So can we do justice to this marvellous song on the ukulele? Probably not, but that won’t stop me or you trying. So here’s the songsheet. If it looks a little busy, don’t worry. Listen to the song, particularly the intro, to get the strumming pattern going which you can keeping going throughout the song. Some of the transition chords are very brief (e.g. the Asus4 at the beginning of the chorus lines, the A’s at the end of those lines, and all the Bm7’s) and could be skipped if you struggle with timing. But they do add to the colouring of the song. If in doubt at any time, just resort to that gorgeous major 7 chord! Enjoy!

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He’s On The Phone – Saint Etienne

phoneBy the 1990s I’d started to lose track of contemporary pop music. Much of the dance scene that dominated the charts didn’t really interest me, and my focus was veering towards more country, folk and singer-songwriter sounds. As a result Saint Etienne passed me by.

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Which was a shame really. Because here was a band who combined a classic pop sensibility with a very british outlook, and blended that with facets of the contemporary dance sound. And in the process created a quite special and unique vibe that gave dance music genuine songs with a knowing, melodic twist. Over the years the more overt dance sounds became less prominent as their sound matured, but that mindset still pervaded their work. Songs took on my grown-up themes (although they also recorded a set of children’s songs as well!), reaching – to my mind – a peak in the truly extraordinary Teenage Winter.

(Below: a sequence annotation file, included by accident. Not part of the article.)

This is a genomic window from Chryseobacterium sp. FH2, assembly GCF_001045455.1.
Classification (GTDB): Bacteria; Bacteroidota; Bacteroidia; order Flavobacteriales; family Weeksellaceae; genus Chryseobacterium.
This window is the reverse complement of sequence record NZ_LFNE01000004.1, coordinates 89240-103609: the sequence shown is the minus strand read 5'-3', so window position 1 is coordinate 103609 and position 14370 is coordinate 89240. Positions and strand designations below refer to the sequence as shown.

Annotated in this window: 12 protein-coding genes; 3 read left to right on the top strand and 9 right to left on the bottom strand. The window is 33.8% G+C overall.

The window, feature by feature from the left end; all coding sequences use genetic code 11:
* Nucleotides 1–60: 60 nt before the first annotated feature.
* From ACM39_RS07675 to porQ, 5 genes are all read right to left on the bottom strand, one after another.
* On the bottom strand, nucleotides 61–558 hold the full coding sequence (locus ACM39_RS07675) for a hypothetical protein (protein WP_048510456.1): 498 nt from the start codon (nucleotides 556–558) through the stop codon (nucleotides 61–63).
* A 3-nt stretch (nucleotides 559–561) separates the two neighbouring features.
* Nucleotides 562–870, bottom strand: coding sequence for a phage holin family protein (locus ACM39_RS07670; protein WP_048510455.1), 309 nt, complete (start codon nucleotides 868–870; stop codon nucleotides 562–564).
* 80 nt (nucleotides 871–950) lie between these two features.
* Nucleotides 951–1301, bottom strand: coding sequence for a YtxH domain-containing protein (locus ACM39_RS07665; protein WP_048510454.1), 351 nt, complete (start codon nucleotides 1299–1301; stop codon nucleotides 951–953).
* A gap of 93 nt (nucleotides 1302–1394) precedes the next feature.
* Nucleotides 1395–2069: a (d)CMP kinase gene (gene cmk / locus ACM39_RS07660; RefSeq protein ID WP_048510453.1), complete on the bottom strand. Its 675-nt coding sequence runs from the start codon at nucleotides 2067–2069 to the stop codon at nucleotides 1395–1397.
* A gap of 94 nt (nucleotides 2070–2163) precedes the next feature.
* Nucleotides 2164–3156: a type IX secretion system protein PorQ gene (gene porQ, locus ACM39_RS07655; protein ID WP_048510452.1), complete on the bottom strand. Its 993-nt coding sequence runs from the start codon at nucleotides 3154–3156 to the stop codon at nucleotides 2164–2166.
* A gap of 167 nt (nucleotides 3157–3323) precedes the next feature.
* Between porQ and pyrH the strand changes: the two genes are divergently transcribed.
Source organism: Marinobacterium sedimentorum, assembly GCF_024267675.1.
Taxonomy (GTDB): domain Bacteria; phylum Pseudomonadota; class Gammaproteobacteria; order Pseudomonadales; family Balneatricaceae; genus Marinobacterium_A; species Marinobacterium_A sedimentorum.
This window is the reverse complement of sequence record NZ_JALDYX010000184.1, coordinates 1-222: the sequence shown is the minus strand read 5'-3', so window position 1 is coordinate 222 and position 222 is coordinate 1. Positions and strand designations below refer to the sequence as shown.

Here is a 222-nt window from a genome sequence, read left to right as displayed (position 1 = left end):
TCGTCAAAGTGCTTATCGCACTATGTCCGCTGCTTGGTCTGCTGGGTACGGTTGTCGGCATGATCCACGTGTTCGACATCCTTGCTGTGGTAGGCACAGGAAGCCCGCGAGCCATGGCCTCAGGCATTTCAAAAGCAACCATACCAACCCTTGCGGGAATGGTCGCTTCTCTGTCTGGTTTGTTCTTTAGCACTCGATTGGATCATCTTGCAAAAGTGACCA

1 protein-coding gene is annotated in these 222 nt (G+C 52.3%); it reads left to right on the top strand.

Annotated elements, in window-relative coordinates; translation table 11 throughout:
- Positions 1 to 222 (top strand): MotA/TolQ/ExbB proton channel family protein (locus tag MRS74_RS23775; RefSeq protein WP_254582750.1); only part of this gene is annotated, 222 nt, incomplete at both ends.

He’s On The Phone was the bands biggest hit. The song was a reworking of a “Week-end à Rome”, a previous collaboration with French singer Etienne Daho. Introduced by a simple descending piano riff, the song powers along on a pulsating dance beat and tells the story of a hotel-based liaison between a young academic girl and a married man.